This Particular Thinkpad x230 …
I found my used x230 on Amazon, for about $185. The vendor an acceptable rating, and the specs were good for the price: - Intel i5-3320M - 4 GB RAM - 12.5” 1366x768 HD LED Display - 320 GB HHD
The listing also said that it came with a “used 6-cell battery”. So I planned from the beginning to have it replaced. Sure enough, when the laptop arrived, the battery was completely dead. If I unplugged the laptop, it would shutdown. So, I ordered a 9-cell battery online to replace it. I added a 4GB stick of RAM that I took from an older laptop, and replaced the slow HHD (with Windows pre-installed), with a cheap 120GB SSD I had lying around. After installing Korora 24 on the new SSD, I had a nice, portable computer that only cost me about $200 (plus some spare parts). As advertised, swapping the battery, adding RAM, and replacing the HD were super simple and accessible.
What I like about it
- Track point - I love track points. Using other laptops with just track-pads is really frustrating now. I completely understand why people are so crazy about them.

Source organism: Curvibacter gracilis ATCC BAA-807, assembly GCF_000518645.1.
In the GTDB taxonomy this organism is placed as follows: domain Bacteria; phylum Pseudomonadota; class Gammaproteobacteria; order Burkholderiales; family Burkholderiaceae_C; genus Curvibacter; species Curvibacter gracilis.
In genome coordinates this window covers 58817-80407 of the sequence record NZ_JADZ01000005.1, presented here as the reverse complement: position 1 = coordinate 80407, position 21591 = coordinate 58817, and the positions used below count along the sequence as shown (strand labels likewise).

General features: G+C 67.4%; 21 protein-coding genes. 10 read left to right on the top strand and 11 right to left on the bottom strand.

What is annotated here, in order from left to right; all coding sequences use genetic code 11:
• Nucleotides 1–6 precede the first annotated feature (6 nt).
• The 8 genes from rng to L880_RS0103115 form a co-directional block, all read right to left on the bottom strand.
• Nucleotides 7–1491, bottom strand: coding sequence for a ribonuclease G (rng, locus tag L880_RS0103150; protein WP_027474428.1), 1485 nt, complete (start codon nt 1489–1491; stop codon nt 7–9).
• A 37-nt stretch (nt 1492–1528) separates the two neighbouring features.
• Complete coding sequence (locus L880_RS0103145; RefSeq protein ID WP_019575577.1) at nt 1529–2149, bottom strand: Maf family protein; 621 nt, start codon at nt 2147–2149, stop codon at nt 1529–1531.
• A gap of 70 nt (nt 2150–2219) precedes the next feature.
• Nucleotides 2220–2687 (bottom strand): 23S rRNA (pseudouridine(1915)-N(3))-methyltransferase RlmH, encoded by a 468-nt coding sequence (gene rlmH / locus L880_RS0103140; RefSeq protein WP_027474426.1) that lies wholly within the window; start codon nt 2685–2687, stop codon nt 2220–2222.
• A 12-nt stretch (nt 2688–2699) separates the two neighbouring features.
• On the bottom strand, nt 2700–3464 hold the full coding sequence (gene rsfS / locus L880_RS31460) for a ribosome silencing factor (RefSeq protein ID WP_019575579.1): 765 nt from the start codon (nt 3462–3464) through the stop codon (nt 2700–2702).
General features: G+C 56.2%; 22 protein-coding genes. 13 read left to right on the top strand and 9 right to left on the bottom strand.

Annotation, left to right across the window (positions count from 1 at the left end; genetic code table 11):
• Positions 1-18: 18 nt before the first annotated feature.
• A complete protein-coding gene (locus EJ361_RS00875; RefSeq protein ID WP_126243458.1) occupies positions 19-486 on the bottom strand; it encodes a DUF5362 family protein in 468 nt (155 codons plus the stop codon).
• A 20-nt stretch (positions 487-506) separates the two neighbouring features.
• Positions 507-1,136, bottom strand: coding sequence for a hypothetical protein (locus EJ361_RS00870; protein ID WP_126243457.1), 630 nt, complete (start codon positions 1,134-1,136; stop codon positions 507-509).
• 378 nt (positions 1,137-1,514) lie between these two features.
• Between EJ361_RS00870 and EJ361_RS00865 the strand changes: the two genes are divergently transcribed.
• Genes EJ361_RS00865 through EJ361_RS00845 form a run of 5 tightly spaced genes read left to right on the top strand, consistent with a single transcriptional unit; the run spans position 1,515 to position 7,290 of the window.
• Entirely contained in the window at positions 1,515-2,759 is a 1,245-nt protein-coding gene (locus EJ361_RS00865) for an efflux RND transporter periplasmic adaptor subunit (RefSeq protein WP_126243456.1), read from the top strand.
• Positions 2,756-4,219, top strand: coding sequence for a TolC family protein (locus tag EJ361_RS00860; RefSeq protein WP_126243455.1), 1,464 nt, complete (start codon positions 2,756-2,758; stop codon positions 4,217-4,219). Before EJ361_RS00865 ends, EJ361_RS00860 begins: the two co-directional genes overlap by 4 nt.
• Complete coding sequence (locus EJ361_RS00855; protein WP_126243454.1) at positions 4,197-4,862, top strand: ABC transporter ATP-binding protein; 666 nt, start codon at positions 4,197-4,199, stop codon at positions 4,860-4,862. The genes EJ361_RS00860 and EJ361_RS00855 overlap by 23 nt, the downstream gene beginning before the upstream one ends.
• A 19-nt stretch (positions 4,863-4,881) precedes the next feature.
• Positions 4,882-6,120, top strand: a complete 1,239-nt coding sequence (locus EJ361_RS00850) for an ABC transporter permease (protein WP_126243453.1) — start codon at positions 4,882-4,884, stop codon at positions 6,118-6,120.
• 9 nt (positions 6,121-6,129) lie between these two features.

- Keyboard - The keyboard really is great. I feels solid and not like other laptop keyboards. It gives good feedback and is very nice to type on. I know many people hate this model because keyboard layout changed from the older models like the x220, but I still think the x230 has a better keyboard than most laptops.
- Physical buttons - The x230 has a physical mute, volume control, and mic buttons. This is a feature I enjoy much more than I thought I would.
- Upgradability - As I have already mentioned, it is very easy to upgrade the x230. Right when I got it, I replaced the HHD with an SSD and added another stick of RAM in under five minutes. In fact, I have swapped the SSD out temporarily with a second drive several times now to try out different distros on the hardware. It is just so easy to do.
- Feel - I really like how this laptop feels. I’ve already mentioned that I enjoy the solidness of the keyboard, but I also love the exterior texture of the case. It has a slight rubbery feel to it that makes it easy to hold.
- Bang for your buck - Getting a used thinkpad really is a great deal. Even counting the minor upgrades I installed, I was able to get an actual computer for around the same price as the netbook alternatives I was looking at.